We introduce a novel point of view on the “models as mediators” framework in order to emphasize certain important epistemological questions about models in science which have so far been little investigated. To illustrate how this perspective can help answer these kinds of questions, we explore the use of simplified models in high energy physics research beyond the Standard Model. We show in detail how the construction of simplified models is grounded in the need to mitigate pressing epistemic problems concerning (...)
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  11.  8
    How to Build an Infinite Lottery Machine.John D. Norton - 2018 - European Journal for Philosophy of Science 8 (1):71-95.
    An infinite lottery machine is used as a foil for testing the reach of inductive inference, since inferences concerning it require novel extensions of probability. Its use is defensible if there is some sense in which the lottery is physically possible, even if exotic physics is needed. I argue that exotic physics is needed and describe several proposals that fail and at least one that succeeds well enough.
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  12.  6
    Erratum To: How to Build an Infinite Lottery Machine.John D. Norton - 2018 - European Journal for Philosophy of Science 8 (1):97-97.
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  13.  8
    Correction to John D. Norton “How to Build an Infinite Lottery Machine”.John D. Norton & Alexander R. Pruss - 2018 - European Journal for Philosophy of Science 8 (1):143-144.
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  14.  8
    Values and Evidence: How Models Make a Difference.Wendy S. Parker & Eric Winsberg - 2018 - European Journal for Philosophy of Science 8 (1):125-142.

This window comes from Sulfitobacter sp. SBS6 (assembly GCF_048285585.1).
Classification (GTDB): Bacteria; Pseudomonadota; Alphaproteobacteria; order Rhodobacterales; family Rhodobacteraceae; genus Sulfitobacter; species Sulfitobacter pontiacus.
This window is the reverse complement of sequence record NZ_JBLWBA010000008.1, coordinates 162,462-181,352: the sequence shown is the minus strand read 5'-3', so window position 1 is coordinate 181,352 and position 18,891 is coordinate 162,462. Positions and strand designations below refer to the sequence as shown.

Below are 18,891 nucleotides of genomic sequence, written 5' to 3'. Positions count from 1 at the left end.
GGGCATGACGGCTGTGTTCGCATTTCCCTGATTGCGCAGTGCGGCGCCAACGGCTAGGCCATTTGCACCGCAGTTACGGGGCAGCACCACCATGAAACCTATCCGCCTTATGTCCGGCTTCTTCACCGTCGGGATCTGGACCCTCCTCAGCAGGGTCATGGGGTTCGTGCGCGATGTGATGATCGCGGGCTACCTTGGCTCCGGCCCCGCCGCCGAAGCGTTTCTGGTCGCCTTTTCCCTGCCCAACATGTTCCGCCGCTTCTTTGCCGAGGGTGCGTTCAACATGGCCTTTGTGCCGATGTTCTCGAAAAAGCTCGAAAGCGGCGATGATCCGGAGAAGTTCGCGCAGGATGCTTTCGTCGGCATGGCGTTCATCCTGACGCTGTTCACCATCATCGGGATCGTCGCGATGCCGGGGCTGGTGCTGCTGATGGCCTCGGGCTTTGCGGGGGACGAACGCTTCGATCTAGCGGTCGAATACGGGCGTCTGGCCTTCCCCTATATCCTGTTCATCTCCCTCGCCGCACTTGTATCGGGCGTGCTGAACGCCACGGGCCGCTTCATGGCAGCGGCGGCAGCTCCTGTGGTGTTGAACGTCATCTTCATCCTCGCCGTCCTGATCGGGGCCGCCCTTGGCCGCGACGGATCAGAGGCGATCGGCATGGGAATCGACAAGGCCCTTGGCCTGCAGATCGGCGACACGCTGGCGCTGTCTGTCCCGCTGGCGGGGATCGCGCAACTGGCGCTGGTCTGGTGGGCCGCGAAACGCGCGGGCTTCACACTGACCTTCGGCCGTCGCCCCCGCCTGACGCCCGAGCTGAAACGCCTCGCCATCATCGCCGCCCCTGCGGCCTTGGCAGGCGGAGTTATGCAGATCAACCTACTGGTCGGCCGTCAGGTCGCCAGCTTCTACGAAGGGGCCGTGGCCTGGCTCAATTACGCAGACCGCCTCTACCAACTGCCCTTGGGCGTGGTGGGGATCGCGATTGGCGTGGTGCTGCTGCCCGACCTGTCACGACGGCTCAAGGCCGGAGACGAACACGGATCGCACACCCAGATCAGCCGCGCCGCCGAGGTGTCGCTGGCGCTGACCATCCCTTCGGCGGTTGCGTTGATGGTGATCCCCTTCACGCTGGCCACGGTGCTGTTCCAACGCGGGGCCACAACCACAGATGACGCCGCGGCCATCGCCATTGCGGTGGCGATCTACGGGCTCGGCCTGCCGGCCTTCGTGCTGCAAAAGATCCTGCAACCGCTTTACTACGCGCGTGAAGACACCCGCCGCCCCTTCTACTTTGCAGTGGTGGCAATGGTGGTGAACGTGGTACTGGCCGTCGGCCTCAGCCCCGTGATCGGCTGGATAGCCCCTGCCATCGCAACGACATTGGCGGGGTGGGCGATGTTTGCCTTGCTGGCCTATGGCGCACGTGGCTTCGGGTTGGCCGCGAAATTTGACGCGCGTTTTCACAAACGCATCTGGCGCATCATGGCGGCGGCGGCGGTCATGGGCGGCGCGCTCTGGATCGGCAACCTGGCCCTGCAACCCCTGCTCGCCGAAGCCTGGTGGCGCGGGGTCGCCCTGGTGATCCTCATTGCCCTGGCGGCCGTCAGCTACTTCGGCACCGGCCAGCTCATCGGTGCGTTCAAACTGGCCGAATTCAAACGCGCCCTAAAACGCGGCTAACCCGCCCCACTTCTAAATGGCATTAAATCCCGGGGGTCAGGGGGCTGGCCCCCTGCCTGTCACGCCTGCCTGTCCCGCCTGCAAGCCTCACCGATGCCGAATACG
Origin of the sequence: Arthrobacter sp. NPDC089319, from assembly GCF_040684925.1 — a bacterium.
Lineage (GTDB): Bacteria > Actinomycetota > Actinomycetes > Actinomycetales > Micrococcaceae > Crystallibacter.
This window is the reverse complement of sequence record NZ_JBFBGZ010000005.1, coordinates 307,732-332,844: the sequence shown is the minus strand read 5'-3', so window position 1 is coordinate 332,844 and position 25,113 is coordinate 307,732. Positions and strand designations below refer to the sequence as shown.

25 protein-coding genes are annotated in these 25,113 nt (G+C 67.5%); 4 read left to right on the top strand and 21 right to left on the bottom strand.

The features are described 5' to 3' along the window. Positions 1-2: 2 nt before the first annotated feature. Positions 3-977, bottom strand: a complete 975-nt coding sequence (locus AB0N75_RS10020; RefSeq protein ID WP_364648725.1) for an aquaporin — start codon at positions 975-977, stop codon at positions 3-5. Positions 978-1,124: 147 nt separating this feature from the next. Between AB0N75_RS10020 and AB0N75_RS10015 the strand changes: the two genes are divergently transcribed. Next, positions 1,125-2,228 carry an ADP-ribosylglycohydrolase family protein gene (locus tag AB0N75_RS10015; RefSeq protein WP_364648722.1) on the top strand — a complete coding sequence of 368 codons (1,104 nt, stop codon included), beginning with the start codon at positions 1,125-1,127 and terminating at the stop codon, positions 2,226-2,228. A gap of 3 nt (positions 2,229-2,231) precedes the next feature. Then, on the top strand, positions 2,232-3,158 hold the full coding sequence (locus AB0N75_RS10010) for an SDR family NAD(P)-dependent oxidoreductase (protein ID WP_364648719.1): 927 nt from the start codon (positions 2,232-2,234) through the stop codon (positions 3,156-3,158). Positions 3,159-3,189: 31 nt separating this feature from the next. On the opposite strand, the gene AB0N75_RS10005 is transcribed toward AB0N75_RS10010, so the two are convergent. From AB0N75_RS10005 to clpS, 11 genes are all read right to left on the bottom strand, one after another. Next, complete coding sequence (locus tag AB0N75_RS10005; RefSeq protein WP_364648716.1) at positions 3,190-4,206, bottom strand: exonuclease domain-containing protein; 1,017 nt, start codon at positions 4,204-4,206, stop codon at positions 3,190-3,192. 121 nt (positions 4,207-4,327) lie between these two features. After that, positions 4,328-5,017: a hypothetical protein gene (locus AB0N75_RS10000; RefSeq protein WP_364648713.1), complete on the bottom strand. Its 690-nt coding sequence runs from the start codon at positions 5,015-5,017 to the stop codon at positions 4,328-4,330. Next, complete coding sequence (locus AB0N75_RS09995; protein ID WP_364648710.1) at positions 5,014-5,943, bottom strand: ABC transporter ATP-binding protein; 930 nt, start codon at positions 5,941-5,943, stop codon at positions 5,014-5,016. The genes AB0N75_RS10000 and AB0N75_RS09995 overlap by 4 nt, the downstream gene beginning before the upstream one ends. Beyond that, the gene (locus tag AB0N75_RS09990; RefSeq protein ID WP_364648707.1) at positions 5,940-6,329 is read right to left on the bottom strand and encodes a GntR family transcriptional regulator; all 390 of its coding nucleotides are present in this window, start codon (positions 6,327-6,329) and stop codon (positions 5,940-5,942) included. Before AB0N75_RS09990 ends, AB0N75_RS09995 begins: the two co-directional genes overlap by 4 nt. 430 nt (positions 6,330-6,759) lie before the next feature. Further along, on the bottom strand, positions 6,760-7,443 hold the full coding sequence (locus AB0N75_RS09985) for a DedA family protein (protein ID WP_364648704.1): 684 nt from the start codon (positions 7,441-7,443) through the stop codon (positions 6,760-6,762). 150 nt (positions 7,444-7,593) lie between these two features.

We call attention to an underappreciated way in which non-epistemic values influence evidence evaluation in science. Our argument draws upon some well-known features of scientific modeling. We show that, when scientific models stand in for background knowledge in Bayesian and other probabilistic methods for evidence evaluation, conclusions can be influenced by the non-epistemic values that shaped the setting of priorities in model development. Moreover, it is often infeasible to correct for this influence. We further suggest that, while this value influence (...)
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  15.  10
    Conceptual Clarification and Implicit-Association Tests: Psychometric Evidence for Racist Attitudes.Emily Spencer - 2018 - European Journal for Philosophy of Science 8 (1):51-70.
    Critics of the Implicit Association Test —a measure of the strength of a person’s automatic, memory-based association between two concepts, such as “black” and “threatening” or “white” and “caring”—have at least three main objections. Their symmetry argument is that the IAT should but does not give equally valid results for black-on-white and white-on-black racism. Their cultural-awareness argument is that the IAT illegitimately presupposes that use of racial stereotypes presupposes no stereotype acceptance, only stereotype awareness. Their completeness argument is that at (...)